Depending on where you’re posted, you’ll find that service housing overseas isn’t the same as in the UK. Here, we look at a few of the differences…

You don’t pay Contribution in Lieu of Council Tax.

You get an automatic two-band reduction in your CAAS.

If a family member has a medical, additional need and/or disability, which needs to be actively supported, or needs adaptations to Service Family Accommodation (SFA), this may not be provided in certain locations. Your soldier is strongly advised to speak to their unit HR admin before accepting such a post. All family members must be cleared as supportable in the overseas environment.

Those of you in established long-term relationships cannot cohabit in overseas SFA – and eligibility to surplus SFA is not within current policy at any overseas posting. However, in Cyprus it’s possible to apply to have your relationship recognised as ‘common law marriage’. This, with permission to live out by your soldier’s chain of command, will allow you to live in privately rented accommodation at your own cost. The partner will then have Limited Dependant Status.

If your children are over 18 and not in full-time education or training but still living with you and financially dependent on you, there are some locations where you may apply for your adult child, under the age of 24, to be recognised as a Limited Dependant. Whilst this allows them to live with you, it doesn’t increase the family entitlement for housing, so you won’t get any extra bedrooms. It also comes with limitations to allowances, access to healthcare, education and the right to work in the host nation.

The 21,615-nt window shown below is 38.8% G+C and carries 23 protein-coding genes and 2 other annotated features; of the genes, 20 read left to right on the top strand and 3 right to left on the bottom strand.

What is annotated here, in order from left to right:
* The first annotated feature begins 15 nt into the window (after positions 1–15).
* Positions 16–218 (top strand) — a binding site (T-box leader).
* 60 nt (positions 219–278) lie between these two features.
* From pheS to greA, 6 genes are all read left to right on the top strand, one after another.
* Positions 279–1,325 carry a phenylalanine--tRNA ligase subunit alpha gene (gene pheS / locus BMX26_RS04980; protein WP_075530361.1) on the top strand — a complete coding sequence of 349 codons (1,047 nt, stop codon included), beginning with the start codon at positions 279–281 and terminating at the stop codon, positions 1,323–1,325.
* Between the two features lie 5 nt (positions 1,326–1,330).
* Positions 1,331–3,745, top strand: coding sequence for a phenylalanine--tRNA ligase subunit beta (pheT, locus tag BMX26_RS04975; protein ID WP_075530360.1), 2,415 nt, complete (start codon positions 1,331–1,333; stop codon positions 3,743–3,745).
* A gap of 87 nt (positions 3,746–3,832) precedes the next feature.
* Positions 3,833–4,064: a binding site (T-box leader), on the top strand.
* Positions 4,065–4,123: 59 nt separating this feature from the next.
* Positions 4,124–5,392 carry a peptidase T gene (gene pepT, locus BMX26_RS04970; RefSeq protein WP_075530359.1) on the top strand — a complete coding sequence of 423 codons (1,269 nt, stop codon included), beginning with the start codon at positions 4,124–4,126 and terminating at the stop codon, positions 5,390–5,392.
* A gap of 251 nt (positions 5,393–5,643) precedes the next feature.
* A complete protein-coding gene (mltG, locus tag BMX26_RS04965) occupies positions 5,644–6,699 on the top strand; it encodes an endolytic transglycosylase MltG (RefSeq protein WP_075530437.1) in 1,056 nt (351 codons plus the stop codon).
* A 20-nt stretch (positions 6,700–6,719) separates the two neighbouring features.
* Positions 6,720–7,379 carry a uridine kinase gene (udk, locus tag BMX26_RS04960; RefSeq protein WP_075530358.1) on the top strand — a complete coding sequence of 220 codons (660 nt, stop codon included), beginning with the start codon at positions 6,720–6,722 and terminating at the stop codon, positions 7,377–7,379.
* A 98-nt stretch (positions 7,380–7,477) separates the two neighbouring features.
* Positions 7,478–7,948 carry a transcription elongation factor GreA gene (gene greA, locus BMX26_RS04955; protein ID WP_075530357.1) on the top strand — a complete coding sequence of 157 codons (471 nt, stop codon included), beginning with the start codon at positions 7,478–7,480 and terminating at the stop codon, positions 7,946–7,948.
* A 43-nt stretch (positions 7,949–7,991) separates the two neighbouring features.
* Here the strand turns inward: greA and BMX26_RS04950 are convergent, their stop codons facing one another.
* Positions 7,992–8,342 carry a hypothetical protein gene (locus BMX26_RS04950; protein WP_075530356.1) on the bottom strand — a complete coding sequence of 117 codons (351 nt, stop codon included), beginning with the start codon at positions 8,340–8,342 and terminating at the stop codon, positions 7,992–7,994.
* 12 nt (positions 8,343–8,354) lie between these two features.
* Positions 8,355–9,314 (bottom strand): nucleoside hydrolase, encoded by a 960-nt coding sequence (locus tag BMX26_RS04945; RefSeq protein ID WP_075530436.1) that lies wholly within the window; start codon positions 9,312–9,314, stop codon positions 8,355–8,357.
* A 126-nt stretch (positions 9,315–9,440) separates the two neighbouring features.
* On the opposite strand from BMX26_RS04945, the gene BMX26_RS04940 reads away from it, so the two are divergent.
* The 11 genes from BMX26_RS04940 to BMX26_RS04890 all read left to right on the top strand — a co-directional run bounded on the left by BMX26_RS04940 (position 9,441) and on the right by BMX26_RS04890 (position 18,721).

As the ability to occupy SFA overseas is closely linked with ‘Dependant Status’, retention of a quarter has become much more challenging since Brexit – only in extraordinary circumstances is an application likely to be approved.

If an overseas posting is on the horizon, make sure you discuss the specific in-country arrangements with your local housing provider via your overseas unit.

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